Is the CryptoArt Market Undervalued? Aren’t NFTs Mostly CryptoArt?

Colorful dolls and beadworks on table

African Market by Sharonang via Pixabay

In evaluating the cryptoart market, one typically separates cryptoart from other collectibles and related sectors of the NFT industry as a whole. The resulting analysis, based on data provided by NonFungible gives one a sense of the cryptoart market as relatively small, lagging behind other sectors, but promising in its recent growth. However, what if the manner in which such sectors are segmented undervalues the actual cryptoart market?

NonFungible is an excellent source of NFT (non-fungible token) data and they periodically issue short “NFT Ecosystem Performance” reports on their blog. Recent examples include a report on “NFT Ecosystem Segmented Performance” as well as “Art, Trading Card Games, Domain Names” for the first half of 2020.

Alternate Approaches to Categorizing NFTs

In that last post the Art category focuses on the big three marketplaces, SuperRare, Known Origin and MakersPlace, while art-heavy categories such as Trading Card Games and Collectibles are reported separately. When we put all the categories together, NonFungible’s Market Overview shows us that, by their reckoning, we are now over $100 million in lifetime NFT sales volume.

Andrew Steinwold breaks up the market a bit differently in his recent response to NonFungibles work. While he also discusses cryptoart in terms of marketplaces, he separates art-heavy categories into Collectibles and Game Assets and also introduces the design-focused Culture Tokens category. But what would happen if we organized things a bit differently?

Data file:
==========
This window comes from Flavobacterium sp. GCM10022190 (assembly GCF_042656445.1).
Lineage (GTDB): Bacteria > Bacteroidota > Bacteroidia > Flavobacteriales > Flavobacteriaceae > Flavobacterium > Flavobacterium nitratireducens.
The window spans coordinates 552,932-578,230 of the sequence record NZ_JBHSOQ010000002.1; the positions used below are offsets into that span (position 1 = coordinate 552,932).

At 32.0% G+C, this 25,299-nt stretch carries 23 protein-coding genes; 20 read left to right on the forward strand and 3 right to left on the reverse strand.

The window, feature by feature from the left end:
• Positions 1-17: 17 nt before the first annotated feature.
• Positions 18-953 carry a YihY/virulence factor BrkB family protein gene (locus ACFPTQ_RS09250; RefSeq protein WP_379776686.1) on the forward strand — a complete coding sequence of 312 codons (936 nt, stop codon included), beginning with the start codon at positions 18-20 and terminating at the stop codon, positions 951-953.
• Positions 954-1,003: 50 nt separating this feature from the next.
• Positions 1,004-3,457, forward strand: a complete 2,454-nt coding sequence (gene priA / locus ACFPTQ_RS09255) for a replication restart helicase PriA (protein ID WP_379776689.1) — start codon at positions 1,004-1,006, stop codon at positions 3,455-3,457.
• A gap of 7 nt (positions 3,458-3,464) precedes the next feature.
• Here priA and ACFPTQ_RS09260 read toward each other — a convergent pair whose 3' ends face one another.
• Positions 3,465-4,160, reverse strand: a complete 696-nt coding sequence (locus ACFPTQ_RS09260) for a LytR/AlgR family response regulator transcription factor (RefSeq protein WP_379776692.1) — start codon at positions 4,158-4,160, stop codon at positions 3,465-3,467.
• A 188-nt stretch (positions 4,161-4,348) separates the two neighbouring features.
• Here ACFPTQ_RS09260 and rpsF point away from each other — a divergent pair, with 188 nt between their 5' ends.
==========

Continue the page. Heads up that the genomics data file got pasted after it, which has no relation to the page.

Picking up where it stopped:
Are These Approaches Actually Categorizing Forms of Cryptoart?

I’m not criticizing the work of either NonFungible or Andrew Steinwold. They both base their takes on clear analysis and they tell you what they’re doing and how they break it down. That’s what you want from such reports. Even if you view things differently, they’ve named their terms and have valid reasons for so doing.

I’m not going to rework the numbers though I wish I had time for such a project. But I do want to point out some reasons why I think the above approaches underestimate the value of the cryptoart market by essentially moving a bunch of art into other categories!

Collectibles Such as CryptoKitties are CryptoArt

Though Steinwold separates collectibles such as CryptoKitties from game assets, projects like CryptoKitties are often referred to as games. But, however you look at it, CryptoKitties, Avastars and CryptoPunks are all essentially systems for creating and trading art.

If you look at them as collectibles, how are they not art? If you saw them on one of the cryptoart platforms they’d fit right in.

If you look at them as games, consider two scenarios:

When you take the game elements out of CryptoKitties, you still have art.
When you take the art out of CryptoKitties, there is no game.

I should insert a Keanu Reeves “Whoa” meme here, right?

Game Assets are CryptoArt

What is an Axie but a piece of art that battles other pieces of art?

What are trading cards if not pieces of art?

See the two CryptoKitties scenarios above and apply here as well.

What Happens When We Don’t Separate Art and Design?

The separation of art and design is a convention with which not all of us agree. It is easy to maintain that design and architecture are just ways of making art. Basing that separation on notions of what is practical and what is not impoverishes all forms of art and of what it means to be human.

That said, Steinwold’s “Culture Tokens” are essentially graphic art and product design. Virtual worlds such as Decentraland and Cryptovoxels are essentially massive design projects full of art, graphic art, architectural design and designed products.

All the Interesting Forms of NFTs are CryptoArt

The most boring NFTs are things like tickets, real world stuff and anything else that isn’t cryptoart. The closer one gets to accounting and record-keeping the further one gets from art making. These practices are essential to an art market, but NFTs like tickets are about accounting and record-keeping without art and they are boring as fuck.

So, if you’re crunching NFT numbers, please consider what happens when you include all the art in the cryptoart market.

And please keep in mind when you see headlines about the NFT market that they are primarily headlines about cryptoart.